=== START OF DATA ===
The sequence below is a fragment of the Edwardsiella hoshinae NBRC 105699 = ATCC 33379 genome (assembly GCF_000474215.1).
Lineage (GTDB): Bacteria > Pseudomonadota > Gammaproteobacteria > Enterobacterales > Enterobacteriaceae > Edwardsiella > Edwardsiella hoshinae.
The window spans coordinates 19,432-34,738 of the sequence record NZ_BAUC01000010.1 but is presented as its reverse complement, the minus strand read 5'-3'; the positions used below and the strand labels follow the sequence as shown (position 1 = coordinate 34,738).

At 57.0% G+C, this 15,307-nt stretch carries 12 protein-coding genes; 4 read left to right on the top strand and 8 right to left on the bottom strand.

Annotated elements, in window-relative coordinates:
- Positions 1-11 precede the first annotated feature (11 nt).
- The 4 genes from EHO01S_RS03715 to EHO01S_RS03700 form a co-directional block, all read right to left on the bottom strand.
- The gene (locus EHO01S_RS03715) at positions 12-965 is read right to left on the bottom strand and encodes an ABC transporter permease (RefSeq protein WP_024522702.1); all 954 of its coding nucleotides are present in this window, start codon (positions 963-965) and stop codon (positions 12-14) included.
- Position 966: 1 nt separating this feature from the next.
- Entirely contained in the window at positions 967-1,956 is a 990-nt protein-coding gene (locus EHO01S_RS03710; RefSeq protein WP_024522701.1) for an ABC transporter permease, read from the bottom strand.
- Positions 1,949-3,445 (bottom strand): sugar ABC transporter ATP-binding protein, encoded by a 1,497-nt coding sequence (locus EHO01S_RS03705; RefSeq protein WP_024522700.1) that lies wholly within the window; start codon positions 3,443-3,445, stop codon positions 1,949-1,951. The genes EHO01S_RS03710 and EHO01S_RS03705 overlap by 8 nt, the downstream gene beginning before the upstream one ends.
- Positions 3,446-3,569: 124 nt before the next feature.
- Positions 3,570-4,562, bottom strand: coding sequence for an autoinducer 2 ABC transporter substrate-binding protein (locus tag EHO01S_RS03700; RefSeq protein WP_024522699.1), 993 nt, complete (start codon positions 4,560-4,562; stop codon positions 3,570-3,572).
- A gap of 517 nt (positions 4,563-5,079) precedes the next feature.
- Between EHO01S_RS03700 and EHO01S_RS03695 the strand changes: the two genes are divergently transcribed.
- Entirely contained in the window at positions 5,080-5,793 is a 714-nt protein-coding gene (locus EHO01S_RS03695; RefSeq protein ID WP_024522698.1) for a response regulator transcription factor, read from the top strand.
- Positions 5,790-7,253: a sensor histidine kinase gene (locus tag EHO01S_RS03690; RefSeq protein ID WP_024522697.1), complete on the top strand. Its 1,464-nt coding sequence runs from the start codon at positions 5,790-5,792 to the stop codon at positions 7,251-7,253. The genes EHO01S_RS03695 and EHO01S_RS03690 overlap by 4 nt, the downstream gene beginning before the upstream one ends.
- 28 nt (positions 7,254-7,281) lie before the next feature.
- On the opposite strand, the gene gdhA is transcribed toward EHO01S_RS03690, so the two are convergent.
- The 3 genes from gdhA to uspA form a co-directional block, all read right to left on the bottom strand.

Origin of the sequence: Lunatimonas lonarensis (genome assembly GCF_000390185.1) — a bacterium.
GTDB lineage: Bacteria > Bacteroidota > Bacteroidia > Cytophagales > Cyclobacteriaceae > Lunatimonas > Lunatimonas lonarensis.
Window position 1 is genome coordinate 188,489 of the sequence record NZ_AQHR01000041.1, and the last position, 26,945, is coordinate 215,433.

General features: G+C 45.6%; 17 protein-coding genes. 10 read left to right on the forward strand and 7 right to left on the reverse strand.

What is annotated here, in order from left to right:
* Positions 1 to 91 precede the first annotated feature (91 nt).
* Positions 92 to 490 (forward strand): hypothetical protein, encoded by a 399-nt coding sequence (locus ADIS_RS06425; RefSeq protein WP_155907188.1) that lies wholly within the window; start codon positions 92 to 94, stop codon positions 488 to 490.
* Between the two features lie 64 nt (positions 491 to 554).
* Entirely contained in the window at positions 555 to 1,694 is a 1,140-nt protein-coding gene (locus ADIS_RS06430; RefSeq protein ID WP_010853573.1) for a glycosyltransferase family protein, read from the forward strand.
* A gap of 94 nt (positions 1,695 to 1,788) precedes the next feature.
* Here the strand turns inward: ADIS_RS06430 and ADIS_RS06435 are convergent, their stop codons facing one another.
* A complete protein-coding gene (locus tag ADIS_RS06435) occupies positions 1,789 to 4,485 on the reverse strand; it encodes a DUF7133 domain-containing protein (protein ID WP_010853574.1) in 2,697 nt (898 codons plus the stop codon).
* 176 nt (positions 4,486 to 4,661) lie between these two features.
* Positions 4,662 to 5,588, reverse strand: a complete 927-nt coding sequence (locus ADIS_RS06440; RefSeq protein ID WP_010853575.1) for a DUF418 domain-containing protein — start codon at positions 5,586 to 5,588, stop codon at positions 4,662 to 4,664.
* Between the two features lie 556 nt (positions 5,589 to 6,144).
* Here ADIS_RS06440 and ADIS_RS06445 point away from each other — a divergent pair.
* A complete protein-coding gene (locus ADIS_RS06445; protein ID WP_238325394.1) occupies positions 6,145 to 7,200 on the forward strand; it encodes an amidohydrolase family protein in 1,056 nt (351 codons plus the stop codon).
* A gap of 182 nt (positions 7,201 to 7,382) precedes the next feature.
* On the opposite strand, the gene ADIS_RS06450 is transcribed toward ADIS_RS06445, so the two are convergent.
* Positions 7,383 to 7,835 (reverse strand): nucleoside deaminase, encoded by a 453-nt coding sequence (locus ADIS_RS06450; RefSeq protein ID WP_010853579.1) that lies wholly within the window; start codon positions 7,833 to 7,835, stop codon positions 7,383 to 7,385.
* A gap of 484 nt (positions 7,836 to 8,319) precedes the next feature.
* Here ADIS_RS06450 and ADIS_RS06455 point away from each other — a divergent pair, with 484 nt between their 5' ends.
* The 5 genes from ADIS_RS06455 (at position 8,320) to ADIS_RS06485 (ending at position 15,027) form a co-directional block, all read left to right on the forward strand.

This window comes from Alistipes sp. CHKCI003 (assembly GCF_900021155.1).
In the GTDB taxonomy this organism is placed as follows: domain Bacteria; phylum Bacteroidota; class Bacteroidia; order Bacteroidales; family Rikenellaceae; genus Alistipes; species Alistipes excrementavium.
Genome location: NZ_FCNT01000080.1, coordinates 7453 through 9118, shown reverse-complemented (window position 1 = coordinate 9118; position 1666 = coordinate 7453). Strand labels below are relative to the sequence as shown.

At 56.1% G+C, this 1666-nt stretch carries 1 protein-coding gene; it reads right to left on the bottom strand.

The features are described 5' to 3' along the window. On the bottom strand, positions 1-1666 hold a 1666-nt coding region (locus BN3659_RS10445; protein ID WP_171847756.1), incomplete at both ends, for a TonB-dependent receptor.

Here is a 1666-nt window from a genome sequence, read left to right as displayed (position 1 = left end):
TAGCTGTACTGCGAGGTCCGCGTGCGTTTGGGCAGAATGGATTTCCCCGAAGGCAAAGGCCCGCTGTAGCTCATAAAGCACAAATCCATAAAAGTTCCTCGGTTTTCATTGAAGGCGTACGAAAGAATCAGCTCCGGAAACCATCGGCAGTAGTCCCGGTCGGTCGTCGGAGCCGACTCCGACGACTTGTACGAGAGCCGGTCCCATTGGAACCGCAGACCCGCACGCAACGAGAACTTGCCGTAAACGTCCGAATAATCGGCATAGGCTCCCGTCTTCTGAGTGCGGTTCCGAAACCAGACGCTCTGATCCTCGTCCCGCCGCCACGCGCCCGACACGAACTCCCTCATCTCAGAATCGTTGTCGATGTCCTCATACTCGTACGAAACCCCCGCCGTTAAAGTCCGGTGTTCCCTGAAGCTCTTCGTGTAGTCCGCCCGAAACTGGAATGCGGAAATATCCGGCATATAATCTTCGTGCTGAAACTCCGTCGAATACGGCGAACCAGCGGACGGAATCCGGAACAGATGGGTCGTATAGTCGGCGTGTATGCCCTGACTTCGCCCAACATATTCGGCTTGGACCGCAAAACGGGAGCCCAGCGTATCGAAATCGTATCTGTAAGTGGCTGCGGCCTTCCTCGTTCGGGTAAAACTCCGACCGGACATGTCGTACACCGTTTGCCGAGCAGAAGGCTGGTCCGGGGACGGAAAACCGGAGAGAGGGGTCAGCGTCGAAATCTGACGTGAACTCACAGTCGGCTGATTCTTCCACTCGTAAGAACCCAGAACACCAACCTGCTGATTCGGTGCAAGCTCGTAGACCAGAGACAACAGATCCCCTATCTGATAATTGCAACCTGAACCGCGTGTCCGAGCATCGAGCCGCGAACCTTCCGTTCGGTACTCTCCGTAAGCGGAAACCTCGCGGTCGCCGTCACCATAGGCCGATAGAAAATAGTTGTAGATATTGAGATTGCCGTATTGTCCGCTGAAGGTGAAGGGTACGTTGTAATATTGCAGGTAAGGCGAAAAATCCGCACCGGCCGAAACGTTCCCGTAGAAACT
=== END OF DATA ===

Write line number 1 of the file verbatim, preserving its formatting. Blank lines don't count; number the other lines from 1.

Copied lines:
The sequence below is a fragment of the Edwardsiella hoshinae NBRC 105699 = ATCC 33379 genome (assembly GCF_000474215.1).